The Thumb-2 instruction set provides 32-bit instructions while maintaining a high code density crucial for embedded applications. The compact 16-bit and 32-bit encodings result in smaller code than regular ARM instructions.
Thumb-2 includes many 32-bit instructions compatible with the ARM instruction set. This allows mixing 16-bit and 32-bit instructions to balance code density versus performance.
The Cortex-M4 processor includes an optional single precision hardware FPU. This provides much higher performance for floating point workloads compared to software emulation.
Enabling the FPU requires building with appropriate compiler flags and linking against libraries like newlib with FPU support enabled. The result can be 2-10X faster floating point computation.
ARMv7E-M architecture includes SIMD instructions optimized for multimedia. Intrinsics allow building NEON vector operations into code to significantly accelerate performance.
Common examples include image filters, audio codecs, computer vision algorithms. Vectorizing key loops and hot code paths can provide major speedups.
In addition to NEON, the Cortex-M4 incorporates DSP extensions for digital signal processing algorithms. This includes saturating arithmetic, rounding modes, and fast multiply-accumulates.
DSP intrinsics help optimize signal processing workflows for audio, speech, image, and video applications.
Attached coprocessors can offload specialized processing from the CPU. This helps accelerate workloads and reduce power consumption of the main processor.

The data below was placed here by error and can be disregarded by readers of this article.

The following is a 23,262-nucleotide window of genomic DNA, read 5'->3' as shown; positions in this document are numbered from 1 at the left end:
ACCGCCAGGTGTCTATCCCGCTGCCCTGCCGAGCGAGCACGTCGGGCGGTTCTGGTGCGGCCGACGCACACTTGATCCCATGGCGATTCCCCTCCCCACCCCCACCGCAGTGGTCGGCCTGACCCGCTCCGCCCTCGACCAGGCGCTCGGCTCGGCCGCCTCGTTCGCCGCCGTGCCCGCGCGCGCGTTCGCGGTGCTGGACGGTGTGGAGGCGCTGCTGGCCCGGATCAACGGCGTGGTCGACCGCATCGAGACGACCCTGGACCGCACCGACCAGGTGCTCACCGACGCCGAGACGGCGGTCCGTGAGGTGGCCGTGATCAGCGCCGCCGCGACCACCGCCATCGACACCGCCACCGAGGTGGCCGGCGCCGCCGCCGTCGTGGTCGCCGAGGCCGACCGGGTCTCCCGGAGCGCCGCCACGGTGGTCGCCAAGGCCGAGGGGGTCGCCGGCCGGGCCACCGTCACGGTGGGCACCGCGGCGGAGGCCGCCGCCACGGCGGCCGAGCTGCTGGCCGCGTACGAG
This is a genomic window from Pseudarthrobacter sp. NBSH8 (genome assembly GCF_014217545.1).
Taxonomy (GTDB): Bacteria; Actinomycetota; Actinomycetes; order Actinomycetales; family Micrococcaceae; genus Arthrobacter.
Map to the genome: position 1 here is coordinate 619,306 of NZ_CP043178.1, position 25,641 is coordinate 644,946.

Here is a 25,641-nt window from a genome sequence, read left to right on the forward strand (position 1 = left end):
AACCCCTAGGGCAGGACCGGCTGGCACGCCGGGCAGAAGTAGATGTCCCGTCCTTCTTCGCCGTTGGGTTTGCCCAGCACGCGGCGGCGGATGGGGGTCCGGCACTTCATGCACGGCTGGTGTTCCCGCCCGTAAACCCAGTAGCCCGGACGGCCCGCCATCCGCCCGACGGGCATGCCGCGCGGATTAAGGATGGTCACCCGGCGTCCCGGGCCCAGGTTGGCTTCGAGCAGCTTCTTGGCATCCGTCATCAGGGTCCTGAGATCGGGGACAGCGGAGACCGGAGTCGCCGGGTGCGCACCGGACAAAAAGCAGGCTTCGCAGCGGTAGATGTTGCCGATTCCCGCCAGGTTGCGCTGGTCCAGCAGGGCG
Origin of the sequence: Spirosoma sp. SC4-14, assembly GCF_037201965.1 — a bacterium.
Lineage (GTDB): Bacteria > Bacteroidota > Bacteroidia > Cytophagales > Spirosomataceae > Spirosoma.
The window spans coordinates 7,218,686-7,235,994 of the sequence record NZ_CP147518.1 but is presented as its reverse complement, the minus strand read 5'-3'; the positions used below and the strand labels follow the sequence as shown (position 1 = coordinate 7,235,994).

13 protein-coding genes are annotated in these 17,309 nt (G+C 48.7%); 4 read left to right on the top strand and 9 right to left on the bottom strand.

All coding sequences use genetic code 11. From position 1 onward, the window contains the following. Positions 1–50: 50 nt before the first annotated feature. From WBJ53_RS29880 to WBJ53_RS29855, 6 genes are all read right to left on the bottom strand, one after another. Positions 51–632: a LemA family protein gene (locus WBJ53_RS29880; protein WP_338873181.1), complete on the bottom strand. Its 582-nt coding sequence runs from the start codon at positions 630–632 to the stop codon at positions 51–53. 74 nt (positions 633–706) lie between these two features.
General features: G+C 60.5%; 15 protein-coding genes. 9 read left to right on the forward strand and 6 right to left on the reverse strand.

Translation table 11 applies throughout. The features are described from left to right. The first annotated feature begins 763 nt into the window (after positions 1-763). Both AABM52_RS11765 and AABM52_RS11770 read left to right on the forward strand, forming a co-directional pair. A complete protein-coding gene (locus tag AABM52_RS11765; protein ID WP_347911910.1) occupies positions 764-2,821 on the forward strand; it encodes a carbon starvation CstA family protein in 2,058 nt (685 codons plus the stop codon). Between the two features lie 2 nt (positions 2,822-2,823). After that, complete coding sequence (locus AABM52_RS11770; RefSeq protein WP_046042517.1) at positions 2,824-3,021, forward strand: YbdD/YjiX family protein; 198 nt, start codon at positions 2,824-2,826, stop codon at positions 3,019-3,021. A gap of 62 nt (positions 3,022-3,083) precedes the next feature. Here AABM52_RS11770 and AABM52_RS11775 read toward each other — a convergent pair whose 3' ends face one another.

Example coprocessors include cryptographic accelerators for encryption/decryption, image signal processors for computer vision, and math coprocessors for computations.
Managing Software Complexity
While cross-compiling gives many benefits, it also introduces complexities from the differences between the build and target platforms. Careful software design can help manage this complexity.
Hardware Abstraction Layers
A hardware abstraction layer (HAL) hides low-level hardware interactions from higher level software. This improves code portability across different target platforms.
Common uses include standardizing access to peripherals, I/O interfaces, and device drivers. A HAL allows software to be reused across an SoC family.
Board Support Packages
Board support packages (BSPs) include target-specific hardware definitions, drivers, libraries, and other glue code. The BSP abstracts board-level implementation details from application code.
BSPs allow application code to remain portable. The BSP is customized for each target board rather than changing the app code.
Carefully architecting software libraries also promotes reuse, maintainability and portability. Some design principles include:
- Loose coupling between modules
- Clear division of responsibilities
- Explicit published interfaces
- Information hiding
- Configuration versus compilation
Well designed libraries with clean interfaces and data hiding maximize code reuse while minimizing target-specific changes.
Reusing well-tested and optimized middleware components can accelerate embedded development. This avoids reinventing standard functionality.
Real-Time Operating Systems
A real-time operating system (RTOS) provides preemptive multitasking and scheduler to manage multiple threads. This can simplify complex applications.